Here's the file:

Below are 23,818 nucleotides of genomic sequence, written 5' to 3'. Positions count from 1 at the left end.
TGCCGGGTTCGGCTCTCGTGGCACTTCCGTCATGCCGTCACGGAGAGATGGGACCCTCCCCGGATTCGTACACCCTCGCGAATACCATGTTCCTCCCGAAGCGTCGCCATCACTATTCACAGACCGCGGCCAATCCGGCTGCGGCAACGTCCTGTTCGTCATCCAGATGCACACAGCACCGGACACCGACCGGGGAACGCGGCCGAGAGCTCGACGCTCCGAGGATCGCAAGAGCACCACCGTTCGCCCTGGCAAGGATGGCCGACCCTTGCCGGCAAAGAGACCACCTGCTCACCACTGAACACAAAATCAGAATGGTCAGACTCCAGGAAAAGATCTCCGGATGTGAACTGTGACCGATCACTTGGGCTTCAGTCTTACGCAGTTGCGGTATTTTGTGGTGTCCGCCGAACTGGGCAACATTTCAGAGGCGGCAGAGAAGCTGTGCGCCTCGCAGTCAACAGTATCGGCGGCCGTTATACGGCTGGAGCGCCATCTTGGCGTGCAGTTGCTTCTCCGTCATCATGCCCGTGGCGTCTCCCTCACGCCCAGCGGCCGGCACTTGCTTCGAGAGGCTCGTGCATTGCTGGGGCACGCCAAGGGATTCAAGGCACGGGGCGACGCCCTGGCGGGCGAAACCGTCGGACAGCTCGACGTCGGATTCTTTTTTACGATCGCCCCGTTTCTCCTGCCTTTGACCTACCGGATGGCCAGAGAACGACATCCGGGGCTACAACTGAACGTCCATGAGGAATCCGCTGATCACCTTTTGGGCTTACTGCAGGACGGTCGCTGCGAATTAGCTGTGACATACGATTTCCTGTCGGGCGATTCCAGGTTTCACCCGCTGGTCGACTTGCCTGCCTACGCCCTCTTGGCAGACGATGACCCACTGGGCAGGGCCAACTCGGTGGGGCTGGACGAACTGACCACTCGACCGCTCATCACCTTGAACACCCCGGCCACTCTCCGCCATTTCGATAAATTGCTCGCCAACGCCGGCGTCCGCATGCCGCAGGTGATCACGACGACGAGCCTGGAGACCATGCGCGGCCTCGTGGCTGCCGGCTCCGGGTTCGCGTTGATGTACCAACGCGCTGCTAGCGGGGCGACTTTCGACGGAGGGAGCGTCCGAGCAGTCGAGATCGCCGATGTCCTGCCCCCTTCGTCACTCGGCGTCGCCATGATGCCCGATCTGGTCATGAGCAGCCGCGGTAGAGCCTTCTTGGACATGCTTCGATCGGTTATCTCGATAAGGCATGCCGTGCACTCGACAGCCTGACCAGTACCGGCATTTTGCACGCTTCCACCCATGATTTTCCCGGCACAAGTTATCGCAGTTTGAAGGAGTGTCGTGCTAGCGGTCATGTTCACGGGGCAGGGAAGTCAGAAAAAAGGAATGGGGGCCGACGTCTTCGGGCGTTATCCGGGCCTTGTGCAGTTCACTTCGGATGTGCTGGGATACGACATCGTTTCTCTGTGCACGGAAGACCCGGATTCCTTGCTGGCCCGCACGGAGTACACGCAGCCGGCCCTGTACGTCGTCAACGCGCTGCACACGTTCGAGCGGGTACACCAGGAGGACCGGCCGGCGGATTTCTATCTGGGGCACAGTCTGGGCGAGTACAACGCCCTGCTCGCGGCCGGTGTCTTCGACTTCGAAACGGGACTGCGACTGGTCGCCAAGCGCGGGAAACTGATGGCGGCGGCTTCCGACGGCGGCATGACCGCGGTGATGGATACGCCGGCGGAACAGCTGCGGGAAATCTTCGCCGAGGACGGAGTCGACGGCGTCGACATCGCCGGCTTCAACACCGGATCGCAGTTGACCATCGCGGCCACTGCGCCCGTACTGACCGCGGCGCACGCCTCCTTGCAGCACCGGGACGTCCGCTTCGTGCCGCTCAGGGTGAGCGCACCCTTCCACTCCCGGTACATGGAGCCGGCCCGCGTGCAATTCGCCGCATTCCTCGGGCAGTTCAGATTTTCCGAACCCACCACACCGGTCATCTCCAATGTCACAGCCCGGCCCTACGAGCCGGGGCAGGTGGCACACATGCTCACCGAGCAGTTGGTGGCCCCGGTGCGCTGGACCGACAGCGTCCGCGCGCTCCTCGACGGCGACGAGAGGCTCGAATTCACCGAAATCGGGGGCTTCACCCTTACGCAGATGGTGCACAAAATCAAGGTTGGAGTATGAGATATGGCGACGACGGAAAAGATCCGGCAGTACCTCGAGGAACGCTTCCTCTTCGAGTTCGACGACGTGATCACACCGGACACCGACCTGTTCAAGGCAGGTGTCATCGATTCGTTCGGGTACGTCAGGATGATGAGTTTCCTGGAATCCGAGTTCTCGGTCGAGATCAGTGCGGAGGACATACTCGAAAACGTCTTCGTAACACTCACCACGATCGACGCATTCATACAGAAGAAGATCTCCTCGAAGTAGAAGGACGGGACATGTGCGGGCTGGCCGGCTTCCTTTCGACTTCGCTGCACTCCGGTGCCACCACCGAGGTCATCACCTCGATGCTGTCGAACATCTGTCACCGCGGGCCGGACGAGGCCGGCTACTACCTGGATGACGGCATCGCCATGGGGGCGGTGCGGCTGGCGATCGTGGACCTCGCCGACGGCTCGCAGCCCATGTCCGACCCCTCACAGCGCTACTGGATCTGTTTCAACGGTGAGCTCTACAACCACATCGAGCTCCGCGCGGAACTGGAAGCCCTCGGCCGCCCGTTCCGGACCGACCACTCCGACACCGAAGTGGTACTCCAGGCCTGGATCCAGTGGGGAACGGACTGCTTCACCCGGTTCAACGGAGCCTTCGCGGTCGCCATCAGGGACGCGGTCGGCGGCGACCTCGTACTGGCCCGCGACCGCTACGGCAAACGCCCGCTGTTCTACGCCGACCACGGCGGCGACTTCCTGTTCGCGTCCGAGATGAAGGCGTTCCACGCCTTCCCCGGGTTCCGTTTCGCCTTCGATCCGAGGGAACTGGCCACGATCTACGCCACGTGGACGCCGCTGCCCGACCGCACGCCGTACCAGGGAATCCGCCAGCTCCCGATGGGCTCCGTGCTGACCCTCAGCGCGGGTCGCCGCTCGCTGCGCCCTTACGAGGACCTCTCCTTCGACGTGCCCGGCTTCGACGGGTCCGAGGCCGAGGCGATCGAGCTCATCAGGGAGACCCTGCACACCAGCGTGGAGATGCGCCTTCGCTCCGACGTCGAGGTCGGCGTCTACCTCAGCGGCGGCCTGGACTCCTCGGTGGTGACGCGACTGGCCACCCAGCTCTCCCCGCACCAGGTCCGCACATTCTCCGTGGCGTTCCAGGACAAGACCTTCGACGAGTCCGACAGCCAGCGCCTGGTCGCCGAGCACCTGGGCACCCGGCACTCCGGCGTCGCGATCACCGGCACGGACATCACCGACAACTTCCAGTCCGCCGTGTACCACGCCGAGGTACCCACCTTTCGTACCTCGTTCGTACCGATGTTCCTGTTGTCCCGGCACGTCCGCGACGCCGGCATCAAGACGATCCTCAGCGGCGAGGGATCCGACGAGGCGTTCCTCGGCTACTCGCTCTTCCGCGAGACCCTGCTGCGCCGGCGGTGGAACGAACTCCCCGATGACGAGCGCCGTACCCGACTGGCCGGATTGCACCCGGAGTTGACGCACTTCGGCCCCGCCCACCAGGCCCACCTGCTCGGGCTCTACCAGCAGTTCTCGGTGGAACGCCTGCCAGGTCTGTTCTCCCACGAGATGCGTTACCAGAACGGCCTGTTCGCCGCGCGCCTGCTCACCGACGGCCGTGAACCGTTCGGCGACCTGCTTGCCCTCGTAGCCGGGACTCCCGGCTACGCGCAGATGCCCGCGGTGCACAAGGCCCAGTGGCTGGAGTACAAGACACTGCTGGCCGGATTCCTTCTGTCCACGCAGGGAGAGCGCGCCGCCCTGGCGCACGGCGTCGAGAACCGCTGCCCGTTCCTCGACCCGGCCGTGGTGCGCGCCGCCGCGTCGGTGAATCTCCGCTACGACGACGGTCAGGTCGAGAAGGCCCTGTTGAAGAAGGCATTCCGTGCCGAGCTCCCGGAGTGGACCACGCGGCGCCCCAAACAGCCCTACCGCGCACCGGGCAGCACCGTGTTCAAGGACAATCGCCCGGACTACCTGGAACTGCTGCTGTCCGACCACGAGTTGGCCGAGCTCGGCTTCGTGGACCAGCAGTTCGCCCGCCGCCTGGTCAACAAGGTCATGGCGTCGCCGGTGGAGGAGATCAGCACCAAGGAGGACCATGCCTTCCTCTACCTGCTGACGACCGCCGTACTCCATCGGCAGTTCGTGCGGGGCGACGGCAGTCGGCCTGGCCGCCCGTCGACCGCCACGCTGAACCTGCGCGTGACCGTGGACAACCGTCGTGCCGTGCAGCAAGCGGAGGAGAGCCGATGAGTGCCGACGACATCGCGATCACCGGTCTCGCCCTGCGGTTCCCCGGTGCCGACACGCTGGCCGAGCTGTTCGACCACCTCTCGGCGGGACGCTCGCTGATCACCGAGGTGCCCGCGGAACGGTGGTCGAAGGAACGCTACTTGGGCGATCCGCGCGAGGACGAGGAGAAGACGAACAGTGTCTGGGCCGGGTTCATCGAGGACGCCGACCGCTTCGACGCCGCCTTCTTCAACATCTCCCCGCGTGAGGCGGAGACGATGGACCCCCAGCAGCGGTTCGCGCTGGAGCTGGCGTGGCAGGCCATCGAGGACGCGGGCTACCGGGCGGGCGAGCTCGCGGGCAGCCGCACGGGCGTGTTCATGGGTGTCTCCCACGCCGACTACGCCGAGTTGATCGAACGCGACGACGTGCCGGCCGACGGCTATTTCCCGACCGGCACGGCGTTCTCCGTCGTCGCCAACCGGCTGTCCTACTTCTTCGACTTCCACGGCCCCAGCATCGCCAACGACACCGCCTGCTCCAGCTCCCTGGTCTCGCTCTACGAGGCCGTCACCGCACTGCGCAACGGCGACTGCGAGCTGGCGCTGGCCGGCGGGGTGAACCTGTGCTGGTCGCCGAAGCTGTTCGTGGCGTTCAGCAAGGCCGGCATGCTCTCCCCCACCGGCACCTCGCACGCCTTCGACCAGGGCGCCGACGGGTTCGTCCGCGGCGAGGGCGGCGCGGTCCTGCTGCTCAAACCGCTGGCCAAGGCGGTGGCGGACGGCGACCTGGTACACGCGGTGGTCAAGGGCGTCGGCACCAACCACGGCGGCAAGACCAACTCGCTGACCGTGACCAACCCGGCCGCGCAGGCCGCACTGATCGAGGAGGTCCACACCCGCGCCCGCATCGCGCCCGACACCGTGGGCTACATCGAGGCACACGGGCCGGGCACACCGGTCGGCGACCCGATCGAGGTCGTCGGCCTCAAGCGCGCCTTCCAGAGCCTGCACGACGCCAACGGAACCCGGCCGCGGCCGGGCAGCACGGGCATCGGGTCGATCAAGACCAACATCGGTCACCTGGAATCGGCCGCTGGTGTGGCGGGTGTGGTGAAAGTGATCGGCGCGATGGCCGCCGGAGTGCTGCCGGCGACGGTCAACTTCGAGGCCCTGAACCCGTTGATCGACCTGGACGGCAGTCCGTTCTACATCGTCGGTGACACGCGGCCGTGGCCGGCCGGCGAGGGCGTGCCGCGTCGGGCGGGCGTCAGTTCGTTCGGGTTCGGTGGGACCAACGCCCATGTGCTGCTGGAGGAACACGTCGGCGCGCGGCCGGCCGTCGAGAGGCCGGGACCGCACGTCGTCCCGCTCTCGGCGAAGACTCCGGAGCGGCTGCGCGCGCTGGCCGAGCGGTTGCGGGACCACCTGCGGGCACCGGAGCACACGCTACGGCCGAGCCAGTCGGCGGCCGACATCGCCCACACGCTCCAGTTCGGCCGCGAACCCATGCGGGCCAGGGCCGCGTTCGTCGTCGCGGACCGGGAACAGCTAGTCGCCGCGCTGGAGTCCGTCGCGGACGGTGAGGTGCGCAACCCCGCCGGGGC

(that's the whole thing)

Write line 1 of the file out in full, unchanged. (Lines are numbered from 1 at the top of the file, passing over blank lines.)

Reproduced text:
Below are 23,818 nucleotides of genomic sequence, written 5' to 3'. Positions count from 1 at the left end.